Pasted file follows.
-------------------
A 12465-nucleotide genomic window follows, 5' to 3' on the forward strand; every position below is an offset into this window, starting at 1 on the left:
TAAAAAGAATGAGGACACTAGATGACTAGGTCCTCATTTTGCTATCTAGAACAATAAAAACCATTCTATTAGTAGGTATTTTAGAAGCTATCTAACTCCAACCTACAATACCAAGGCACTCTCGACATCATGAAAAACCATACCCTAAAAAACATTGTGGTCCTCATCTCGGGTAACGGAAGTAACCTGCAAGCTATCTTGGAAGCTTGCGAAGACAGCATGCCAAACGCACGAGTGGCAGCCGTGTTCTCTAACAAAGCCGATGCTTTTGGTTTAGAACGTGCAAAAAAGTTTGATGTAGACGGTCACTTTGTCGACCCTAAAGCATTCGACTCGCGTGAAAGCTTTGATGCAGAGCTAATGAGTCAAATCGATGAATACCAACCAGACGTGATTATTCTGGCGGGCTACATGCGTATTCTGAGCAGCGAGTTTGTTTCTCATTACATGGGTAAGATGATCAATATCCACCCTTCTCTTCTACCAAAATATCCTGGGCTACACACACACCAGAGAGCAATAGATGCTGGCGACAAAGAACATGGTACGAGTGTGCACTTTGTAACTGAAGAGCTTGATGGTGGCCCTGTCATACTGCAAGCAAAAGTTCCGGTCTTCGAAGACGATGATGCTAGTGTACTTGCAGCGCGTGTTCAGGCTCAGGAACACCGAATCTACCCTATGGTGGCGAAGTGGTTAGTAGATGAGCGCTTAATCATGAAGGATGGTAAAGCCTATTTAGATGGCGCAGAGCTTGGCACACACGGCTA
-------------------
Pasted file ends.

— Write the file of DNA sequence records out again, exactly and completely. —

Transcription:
A 12465-nucleotide genomic window follows, 5' to 3' on the forward strand; every position below is an offset into this window, starting at 1 on the left:
TAAAAAGAATGAGGACACTAGATGACTAGGTCCTCATTTTGCTATCTAGAACAATAAAAACCATTCTATTAGTAGGTATTTTAGAAGCTATCTAACTCCAACCTACAATACCAAGGCACTCTCGACATCATGAAAAACCATACCCTAAAAAACATTGTGGTCCTCATCTCGGGTAACGGAAGTAACCTGCAAGCTATCTTGGAAGCTTGCGAAGACAGCATGCCAAACGCACGAGTGGCAGCCGTGTTCTCTAACAAAGCCGATGCTTTTGGTTTAGAACGTGCAAAAAAGTTTGATGTAGACGGTCACTTTGTCGACCCTAAAGCATTCGACTCGCGTGAAAGCTTTGATGCAGAGCTAATGAGTCAAATCGATGAATACCAACCAGACGTGATTATTCTGGCGGGCTACATGCGTATTCTGAGCAGCGAGTTTGTTTCTCATTACATGGGTAAGATGATCAATATCCACCCTTCTCTTCTACCAAAATATCCTGGGCTACACACACACCAGAGAGCAATAGATGCTGGCGACAAAGAACATGGTACGAGTGTGCACTTTGTAACTGAAGAGCTTGATGGTGGCCCTGTCATACTGCAAGCAAAAGTTCCGGTCTTCGAAGACGATGATGCTAGTGTACTTGCAGCGCGTGTTCAGGCTCAGGAACACCGAATCTACCCTATGGTGGCGAAGTGGTTAGTAGATGAGCGCTTAATCATGAAGGATGGTAAAGCCTATTTAGATGGCGCAGAGCTTGGCACACACGGCTA